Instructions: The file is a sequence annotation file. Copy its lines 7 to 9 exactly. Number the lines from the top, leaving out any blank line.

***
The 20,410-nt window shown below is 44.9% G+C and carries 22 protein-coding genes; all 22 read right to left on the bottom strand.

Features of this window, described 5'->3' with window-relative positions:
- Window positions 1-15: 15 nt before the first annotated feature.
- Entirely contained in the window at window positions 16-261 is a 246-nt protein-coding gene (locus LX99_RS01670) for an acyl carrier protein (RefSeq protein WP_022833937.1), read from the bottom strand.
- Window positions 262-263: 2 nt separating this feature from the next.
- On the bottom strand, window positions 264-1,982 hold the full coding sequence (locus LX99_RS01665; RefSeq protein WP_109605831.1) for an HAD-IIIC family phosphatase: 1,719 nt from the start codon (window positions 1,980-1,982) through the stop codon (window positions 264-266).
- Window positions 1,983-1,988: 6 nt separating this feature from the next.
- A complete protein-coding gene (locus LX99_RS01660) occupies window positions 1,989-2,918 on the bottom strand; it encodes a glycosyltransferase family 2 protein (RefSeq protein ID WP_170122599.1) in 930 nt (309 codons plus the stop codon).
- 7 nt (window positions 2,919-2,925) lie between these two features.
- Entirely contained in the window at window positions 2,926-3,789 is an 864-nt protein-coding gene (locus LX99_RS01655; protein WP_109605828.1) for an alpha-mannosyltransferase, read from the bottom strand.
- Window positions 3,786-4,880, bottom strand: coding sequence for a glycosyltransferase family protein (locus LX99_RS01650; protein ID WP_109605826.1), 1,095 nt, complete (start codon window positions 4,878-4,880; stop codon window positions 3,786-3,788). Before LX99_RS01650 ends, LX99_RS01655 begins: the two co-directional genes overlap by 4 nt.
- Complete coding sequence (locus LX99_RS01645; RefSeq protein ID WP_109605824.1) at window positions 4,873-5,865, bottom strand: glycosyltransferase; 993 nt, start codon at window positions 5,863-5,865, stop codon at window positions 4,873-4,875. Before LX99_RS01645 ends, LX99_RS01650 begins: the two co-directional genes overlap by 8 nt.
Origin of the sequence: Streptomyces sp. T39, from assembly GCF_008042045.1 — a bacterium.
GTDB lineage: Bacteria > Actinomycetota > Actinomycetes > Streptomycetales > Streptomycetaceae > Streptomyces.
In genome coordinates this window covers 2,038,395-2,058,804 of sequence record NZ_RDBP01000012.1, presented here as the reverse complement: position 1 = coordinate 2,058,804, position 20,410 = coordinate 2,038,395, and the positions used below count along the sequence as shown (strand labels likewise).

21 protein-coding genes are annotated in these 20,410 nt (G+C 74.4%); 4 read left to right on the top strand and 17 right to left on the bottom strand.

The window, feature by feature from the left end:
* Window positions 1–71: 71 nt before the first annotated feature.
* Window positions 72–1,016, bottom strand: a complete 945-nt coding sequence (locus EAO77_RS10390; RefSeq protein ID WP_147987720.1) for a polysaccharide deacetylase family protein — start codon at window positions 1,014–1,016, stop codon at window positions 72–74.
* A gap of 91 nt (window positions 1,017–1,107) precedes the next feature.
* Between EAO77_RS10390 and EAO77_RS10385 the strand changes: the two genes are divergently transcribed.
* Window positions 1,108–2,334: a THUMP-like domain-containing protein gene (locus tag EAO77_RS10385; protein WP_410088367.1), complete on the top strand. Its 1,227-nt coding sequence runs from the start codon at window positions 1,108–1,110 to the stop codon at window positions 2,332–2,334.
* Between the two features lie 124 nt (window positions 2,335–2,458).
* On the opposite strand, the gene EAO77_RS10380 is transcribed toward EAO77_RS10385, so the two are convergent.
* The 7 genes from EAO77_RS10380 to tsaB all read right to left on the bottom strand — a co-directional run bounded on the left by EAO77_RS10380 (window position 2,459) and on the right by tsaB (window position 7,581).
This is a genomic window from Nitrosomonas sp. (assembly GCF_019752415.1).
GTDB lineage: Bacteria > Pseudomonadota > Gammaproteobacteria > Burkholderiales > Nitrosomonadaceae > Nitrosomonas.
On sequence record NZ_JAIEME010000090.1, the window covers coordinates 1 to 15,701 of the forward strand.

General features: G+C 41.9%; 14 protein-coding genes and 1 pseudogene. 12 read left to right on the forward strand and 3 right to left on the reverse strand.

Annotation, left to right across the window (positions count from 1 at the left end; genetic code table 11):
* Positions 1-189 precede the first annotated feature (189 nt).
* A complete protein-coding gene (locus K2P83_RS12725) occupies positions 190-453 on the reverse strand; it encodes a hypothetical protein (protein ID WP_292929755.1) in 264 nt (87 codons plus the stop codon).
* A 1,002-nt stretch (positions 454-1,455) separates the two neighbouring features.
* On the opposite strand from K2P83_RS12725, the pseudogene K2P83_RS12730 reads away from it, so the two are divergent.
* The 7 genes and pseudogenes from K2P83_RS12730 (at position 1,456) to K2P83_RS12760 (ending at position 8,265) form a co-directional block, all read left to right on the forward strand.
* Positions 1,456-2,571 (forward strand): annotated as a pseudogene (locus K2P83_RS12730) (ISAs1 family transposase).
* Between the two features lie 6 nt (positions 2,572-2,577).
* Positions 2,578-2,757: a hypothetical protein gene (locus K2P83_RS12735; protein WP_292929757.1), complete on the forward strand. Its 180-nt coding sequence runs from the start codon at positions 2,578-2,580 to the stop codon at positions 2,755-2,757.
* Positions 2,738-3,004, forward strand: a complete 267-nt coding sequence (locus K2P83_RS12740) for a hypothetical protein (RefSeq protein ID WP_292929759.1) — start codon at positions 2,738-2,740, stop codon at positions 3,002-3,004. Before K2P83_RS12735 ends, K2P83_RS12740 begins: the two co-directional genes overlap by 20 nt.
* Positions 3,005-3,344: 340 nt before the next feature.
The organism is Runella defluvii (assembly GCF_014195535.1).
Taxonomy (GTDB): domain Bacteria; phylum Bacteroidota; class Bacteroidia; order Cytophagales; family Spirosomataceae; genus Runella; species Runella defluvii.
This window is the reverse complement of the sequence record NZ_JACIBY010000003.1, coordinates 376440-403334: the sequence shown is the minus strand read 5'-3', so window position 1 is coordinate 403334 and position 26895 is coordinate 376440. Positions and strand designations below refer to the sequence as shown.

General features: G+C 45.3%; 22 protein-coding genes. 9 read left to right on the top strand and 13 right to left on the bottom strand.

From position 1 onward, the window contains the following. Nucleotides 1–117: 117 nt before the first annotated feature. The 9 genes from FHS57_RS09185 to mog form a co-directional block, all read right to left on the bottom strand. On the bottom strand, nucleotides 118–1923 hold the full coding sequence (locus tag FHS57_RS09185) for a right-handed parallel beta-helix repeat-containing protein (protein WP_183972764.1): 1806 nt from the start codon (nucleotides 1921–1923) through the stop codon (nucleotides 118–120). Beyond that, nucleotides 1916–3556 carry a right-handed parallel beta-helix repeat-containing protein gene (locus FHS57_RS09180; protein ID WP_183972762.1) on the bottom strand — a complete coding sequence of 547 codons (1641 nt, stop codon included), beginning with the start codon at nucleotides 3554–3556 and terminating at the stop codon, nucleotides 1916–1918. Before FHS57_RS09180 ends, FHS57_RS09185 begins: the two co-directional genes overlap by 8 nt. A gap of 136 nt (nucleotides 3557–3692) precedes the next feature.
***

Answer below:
- Window positions 1,983-1,988: 6 nt separating this feature from the next.
- A complete protein-coding gene (locus LX99_RS01660) occupies window positions 1,989-2,918 on the bottom strand; it encodes a glycosyltransferase family 2 protein (RefSeq protein ID WP_170122599.1) in 930 nt (309 codons plus the stop codon).
- 7 nt (window positions 2,919-2,925) lie between these two features.